As a small business owner, you’re tasked with making big decisions. How do you know if it’s the right time to make an investment? Are you putting your business on the right path? Having a strategic plan can help.
The Hartford provides key components to create a strategic plan that will serve your small business. Including these detailed sections will help you and your employees stay on the same page and understand what you want to accomplish. A properly made strategic plan is not only thorough, but also helps ensure each section comes together to create a cohesive document to support you in leading your business.
- Vision – Think of a vision statement as what your small business looks like in an ideal situation. What would your company be doing if it were operating in an industry with no risks or challenges? What goal do you want your business to accomplish that seem far fetched, but can still be achieved? (These may also be referred to as stretch goals.) These are big questions, yet the vision statement is important to strategic planning because it tells you and your employees the direction your business is headed in. Vision statements are simple and to-the-point, and yet they convey a particular point of view and a depth of information. You can get a sense of what the company stands for, what they aim to be, and their strategy. To write a good vision statement, think about the impact you want your company to have on your customers or society, or what you want people to think of when they see your company’s name.
- Mission – A mission statement is similar to a vision statement, but includes more specific details on actions. The mission statement will detail what your company does and it explains to people outside of your company why your business exists. In some cases, you can mention specific products or services in your mission statement. Other times, you can describe an issue you and your business are passionate about fixing. When you’re creating your mission statement, put yourself in your customers’ shoes. Craft your mission statement so a customer or client can understand what your business does and why. Think about why you started your business in the first place; use that reasoning to create your mission statement.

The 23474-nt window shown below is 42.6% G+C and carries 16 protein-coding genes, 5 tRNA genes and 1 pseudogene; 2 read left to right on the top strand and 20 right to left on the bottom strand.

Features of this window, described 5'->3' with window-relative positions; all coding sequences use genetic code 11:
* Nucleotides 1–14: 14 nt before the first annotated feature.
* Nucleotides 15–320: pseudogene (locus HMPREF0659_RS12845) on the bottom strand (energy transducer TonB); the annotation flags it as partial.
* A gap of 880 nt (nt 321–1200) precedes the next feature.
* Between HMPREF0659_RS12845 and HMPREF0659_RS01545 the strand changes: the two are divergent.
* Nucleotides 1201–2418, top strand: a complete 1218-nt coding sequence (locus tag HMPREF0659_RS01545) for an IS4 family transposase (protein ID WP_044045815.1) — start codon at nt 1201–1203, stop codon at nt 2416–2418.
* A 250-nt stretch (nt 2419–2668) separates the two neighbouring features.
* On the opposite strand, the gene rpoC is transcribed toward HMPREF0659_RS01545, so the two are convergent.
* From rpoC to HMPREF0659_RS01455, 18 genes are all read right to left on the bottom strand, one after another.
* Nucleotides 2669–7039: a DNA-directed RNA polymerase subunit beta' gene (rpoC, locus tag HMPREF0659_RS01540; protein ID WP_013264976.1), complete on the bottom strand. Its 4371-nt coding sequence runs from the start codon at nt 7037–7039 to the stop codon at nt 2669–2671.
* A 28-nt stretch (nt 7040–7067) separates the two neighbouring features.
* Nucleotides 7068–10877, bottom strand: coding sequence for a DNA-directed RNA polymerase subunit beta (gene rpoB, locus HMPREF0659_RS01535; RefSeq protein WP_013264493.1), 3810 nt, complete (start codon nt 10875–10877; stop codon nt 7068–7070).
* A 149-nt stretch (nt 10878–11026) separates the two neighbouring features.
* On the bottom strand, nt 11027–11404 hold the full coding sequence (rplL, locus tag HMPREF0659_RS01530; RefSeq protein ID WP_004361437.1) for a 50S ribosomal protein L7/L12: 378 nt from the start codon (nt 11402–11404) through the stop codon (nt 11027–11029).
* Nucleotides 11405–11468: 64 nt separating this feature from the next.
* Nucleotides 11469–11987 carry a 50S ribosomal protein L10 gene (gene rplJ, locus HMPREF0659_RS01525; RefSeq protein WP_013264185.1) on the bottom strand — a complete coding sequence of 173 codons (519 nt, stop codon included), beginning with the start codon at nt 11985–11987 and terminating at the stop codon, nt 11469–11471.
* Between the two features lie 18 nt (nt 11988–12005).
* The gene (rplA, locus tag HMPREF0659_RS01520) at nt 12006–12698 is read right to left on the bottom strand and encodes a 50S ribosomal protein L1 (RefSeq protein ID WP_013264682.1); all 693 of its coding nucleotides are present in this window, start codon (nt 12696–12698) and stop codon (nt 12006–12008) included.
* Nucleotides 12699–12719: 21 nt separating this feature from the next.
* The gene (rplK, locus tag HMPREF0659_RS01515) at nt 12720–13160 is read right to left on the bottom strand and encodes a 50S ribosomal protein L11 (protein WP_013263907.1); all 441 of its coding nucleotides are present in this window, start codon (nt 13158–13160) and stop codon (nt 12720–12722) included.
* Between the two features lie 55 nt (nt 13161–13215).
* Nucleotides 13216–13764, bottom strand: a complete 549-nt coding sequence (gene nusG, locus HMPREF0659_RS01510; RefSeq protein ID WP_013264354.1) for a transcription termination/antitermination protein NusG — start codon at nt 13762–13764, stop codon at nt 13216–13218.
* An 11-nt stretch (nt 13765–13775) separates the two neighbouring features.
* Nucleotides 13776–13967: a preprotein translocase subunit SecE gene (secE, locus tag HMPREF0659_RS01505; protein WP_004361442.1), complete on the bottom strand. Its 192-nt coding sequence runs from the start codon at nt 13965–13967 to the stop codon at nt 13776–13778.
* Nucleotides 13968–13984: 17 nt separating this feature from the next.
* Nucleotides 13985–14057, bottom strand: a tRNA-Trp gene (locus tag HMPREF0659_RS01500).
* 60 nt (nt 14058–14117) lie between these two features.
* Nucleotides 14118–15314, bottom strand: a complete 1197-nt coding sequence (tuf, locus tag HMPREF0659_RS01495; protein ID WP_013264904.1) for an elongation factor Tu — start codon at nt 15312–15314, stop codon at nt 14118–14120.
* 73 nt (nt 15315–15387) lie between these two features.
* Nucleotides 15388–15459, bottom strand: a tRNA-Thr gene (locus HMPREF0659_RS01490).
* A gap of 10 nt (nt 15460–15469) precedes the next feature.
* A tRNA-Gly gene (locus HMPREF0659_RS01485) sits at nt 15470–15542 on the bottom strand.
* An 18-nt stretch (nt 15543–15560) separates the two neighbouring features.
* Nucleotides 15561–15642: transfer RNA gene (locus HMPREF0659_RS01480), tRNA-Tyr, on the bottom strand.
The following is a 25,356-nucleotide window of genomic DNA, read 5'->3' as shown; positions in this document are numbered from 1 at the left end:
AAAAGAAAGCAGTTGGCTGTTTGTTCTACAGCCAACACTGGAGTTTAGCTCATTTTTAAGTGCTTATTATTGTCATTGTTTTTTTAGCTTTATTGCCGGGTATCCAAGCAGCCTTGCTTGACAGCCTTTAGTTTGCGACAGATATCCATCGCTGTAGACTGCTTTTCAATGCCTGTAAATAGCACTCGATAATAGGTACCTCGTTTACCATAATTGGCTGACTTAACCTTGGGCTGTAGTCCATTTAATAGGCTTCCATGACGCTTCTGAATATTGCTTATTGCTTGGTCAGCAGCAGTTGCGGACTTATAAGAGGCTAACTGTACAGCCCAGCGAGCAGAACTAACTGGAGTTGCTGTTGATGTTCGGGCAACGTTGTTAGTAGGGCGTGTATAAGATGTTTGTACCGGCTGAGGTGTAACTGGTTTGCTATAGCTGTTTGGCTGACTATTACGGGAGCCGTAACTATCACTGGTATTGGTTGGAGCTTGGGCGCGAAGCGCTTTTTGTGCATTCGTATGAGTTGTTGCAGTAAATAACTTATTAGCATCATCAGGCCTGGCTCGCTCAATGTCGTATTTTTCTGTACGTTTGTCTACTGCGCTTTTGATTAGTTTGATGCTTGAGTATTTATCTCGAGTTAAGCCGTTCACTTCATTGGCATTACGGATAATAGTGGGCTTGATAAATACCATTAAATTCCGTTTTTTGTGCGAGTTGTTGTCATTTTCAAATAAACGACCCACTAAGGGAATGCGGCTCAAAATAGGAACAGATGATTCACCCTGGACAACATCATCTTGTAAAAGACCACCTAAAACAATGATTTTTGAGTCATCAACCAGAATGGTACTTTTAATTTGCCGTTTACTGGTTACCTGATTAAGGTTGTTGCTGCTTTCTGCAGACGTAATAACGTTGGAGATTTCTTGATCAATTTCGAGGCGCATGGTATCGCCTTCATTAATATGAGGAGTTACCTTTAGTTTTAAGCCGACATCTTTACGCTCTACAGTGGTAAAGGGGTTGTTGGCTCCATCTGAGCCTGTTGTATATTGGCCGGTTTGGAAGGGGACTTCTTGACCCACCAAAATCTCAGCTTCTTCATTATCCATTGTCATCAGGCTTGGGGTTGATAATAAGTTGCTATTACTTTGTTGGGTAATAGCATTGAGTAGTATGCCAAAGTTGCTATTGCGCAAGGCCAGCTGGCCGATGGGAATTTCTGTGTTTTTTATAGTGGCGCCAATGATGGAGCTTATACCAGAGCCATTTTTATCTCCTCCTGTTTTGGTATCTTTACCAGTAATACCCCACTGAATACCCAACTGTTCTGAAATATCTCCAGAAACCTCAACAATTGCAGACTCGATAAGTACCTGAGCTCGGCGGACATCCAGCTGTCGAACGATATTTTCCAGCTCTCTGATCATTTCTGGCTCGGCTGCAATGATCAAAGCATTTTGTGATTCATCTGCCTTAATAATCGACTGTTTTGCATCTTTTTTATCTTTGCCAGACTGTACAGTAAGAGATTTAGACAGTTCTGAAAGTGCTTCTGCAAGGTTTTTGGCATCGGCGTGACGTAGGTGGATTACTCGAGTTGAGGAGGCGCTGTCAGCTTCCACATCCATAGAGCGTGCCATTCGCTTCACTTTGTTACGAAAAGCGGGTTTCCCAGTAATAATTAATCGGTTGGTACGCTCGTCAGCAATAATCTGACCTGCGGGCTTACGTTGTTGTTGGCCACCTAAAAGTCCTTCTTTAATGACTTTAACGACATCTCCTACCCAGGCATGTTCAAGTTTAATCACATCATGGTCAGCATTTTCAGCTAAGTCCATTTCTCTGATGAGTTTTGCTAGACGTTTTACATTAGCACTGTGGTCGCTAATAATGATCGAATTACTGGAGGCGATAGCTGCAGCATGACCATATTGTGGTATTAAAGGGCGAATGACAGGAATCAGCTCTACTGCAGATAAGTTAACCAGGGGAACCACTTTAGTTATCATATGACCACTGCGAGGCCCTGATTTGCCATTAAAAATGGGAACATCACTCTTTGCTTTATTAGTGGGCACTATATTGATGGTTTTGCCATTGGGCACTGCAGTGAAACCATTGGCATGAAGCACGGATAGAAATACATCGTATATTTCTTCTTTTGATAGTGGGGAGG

- Goals and Objective (Short-Term) – The goals and objectives you include in your strategic plan should align with your mission and vision statements. They indicate how your business is going to grow in the future. The goals you choose also should be measurable and include a time frame. When you’re creating your goals and objectives, remember to be realistic. Don’t be overly ambitious. While realistic stretch goals can inspire your team to better performance, if you pick a goal or objective that is not possible to achieve, it could leave you and your employees discouraged. The top three reasons strategy implementation fails:
- Poor communication
- Lack of leadership
- Using wrong measures
- Action Plan – Action plans help keep you and your employees accountable to achieving the goals and objectives you’ve set out in your strategic plan. Your action plans can be broad or can contain specific details; it depends on the goal or objective the action plan supports. When you or your employees look at the action plans in your strategic plan, you and they should be able to quickly understand how the company and/or each business area will achieve the stated business goals and objectives. If your action plan includes deliverables, you should be able to see what needs to be done, when it needs to be completed by, and who is responsible.
- Scorecard – A scorecard helps you and your employees track your progress toward the goals and objectives. If you set a goal to reach by the end of the year, a scorecard will help you understand where the business is during different points in time. This is why it’s important to have measurable goals and objectives. If your goals or objectives are too broad, it could be difficult to measure and track your progress. You can incorporate the scorecard into your action plan, so you and your employees have all the information in one area of the strategic plan. Here’s what an action plan with a scorecard could look like:
For a strategic planning template and specific examples of the key components, read the full article – The Hartford – SmallBiz Ahead.